China’s carmaking sector has taken another beating from the country’s pandemic curbs, with companies based in Wuhan and Chengdu forced to halt part of production or sales due to lockdowns there.

Honda Motor, Volkswagen and Dongfeng Motor’s electric vehicle (EV) brand Voyah have been affected to varying degrees by a broken logistics network and strained supply chains, and there are no clear time frames for resuming operations, according to statements by the companies and media reports.

Voyah said in a statement that 14 service centers in 16 cities including Zhengzhou, capital of central Henan province and Shijiangzhuang, capital of northern Hebei province, have been forced to suspend operations since Sunday due to stringent pandemic curbs.

“We are unable to offer repair and maintenance services for now,” it said. “Delivery of new cars will also be delayed because of virus controls and logistics issues. We deeply apologise for the inconvenience brought to customers.”

The company’s headquarters in Wuhan, and the plants in Zhengzhou and Shijiazhuang have been hit by outbreaks of the highly-transmissible Omicron variant, with the national health commission reporting record single-day infections of 38,421 on Tuesday.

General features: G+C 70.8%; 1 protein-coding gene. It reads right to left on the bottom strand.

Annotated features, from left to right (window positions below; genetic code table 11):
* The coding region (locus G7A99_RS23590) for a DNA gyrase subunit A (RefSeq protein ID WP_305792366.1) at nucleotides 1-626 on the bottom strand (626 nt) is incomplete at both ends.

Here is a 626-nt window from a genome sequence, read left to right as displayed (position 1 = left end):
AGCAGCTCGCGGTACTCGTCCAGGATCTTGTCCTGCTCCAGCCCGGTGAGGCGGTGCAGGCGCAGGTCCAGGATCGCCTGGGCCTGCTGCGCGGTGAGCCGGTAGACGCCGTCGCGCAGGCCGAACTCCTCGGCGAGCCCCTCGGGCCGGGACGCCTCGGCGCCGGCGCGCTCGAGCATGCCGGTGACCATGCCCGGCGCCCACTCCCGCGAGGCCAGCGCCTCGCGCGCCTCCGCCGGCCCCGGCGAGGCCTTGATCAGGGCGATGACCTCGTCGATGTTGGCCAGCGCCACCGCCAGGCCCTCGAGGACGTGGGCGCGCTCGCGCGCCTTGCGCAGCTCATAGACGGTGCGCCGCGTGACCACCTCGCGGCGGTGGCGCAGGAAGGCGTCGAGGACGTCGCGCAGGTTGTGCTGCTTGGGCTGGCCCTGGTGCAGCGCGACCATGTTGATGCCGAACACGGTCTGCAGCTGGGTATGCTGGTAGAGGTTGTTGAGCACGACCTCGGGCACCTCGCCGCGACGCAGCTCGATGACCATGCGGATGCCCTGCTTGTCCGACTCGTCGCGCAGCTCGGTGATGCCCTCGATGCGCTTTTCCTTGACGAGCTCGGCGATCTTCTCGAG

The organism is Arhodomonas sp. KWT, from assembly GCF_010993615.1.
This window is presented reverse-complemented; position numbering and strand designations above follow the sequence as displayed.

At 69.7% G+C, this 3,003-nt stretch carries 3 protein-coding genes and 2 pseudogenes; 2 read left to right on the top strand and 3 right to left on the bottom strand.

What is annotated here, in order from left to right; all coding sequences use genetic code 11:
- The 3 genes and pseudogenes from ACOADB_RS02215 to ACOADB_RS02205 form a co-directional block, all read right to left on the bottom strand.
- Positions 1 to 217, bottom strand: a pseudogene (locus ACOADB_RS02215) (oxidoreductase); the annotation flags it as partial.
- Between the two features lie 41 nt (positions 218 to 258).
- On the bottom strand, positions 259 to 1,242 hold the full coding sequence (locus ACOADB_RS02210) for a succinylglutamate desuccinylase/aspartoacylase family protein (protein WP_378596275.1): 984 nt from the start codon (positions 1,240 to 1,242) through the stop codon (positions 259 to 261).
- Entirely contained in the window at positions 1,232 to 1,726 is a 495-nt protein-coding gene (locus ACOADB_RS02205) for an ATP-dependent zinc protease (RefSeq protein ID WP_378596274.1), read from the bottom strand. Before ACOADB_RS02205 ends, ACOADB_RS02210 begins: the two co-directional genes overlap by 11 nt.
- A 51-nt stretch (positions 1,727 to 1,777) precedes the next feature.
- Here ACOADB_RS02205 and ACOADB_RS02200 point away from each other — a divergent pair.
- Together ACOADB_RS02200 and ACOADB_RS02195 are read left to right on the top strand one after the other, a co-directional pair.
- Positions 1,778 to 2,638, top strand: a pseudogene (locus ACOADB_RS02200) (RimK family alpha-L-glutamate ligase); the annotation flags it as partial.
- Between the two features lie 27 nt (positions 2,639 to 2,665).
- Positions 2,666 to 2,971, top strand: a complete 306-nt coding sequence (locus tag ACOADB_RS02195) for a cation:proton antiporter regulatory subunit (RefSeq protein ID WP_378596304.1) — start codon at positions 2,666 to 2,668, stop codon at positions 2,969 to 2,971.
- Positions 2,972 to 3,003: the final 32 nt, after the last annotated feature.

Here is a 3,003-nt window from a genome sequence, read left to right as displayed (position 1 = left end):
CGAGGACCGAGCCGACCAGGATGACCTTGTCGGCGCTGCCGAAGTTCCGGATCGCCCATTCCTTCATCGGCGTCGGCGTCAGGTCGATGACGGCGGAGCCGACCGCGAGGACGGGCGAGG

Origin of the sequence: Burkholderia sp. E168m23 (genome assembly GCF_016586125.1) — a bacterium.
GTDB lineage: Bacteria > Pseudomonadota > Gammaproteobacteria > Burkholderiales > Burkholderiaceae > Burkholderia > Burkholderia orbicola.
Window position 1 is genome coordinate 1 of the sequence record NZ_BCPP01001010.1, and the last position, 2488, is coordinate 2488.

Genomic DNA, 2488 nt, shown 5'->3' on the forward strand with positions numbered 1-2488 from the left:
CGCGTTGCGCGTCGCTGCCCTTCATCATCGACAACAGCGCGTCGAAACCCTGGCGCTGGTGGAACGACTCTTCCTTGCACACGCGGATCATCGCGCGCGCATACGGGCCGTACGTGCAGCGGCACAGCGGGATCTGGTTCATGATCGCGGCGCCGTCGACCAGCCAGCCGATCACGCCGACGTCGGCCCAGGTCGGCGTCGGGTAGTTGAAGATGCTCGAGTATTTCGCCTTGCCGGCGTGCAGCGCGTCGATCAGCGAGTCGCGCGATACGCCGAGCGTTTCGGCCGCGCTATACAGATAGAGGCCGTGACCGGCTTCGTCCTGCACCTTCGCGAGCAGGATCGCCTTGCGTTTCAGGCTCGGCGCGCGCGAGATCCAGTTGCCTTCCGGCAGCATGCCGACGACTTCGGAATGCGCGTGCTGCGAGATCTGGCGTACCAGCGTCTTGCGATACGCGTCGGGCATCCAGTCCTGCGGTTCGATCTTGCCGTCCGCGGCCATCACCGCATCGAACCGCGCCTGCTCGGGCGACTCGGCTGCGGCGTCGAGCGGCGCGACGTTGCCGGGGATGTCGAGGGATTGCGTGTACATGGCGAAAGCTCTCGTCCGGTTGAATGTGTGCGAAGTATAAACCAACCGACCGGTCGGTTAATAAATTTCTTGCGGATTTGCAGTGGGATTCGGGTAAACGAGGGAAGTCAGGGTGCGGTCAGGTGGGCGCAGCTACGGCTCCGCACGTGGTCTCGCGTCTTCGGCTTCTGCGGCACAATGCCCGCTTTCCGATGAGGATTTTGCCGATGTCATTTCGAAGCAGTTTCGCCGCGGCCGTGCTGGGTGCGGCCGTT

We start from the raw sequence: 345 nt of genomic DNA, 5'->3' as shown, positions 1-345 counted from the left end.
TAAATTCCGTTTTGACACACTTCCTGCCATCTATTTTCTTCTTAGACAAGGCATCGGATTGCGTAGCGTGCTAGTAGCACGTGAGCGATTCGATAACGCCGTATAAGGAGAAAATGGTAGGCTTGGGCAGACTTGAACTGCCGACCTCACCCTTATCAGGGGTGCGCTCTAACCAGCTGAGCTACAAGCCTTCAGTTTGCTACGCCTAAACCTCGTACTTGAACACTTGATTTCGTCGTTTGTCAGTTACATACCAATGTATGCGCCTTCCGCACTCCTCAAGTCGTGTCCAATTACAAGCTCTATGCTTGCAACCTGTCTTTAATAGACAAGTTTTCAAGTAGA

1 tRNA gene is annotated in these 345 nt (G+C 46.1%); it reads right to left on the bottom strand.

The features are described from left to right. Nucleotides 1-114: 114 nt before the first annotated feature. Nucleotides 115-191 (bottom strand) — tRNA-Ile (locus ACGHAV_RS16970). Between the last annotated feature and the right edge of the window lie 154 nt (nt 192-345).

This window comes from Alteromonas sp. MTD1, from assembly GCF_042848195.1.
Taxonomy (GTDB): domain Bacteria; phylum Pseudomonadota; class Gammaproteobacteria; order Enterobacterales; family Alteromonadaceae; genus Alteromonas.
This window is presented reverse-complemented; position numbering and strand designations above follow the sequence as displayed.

Meanwhile, Honda suspended its operations at a plant in Wuhan because a standstill order was issued for the area, according to a Bloomberg report, which cited the company’s spokesperson.

Elsewhere, VW has suspended operations at a joint-venture plant in Chengdu, capital of southwestern China’s Sichuan province, while temporarily shutting down two of five production lines at a factory in Changchun, northeastern Jinlin province, according to a report.

“The resurgence in Covid-19 cases around the country may cause big damage to the automotive industry,” said Ivan Li, a fund manager at Loyal Wealth Management in Shanghai. “The government’s tax cuts are fuelling sales of vehicles at present, but a disrupted supply chain could slow growth momentum.”

Beijing halved the car purchase tax rate from 10 per cent to 5 per cent in June to boost the autos industry, which accounts for one in six urban jobs. The tax incentive is expected to result in additional sales of 1.8 million vehicles this year, according to a May research note by Cheng Siqi, an analyst with China Securities.

China’s automobile industry lost 1 million vehicles in production in April amid severe lockdown measures introduced to contain Covid-19 pandemic in Shanghai, the mainland’s “Motown” and Chuangchun, a major carmaking production base.

A strained supply chain caused the industry to lose another 400,000 vehicles in production the following month as carmakers were unable to churn out enough units to cater to market demand.

In the first five months of 2022, total vehicle sales in China slumped 12.8 per cent year on year to 7.31 million units, according to data from the China Passenger Car Association. Between June to October, an estimated 1.6 million additional cars were sold due to the tax incentives, the CPCA said.

Analysts have been warning in recent months that stringent virus controls amid Beijing’s zero-Covid goal could force more carmakers and component suppliers to suspend part of their production to keep the virus at bay.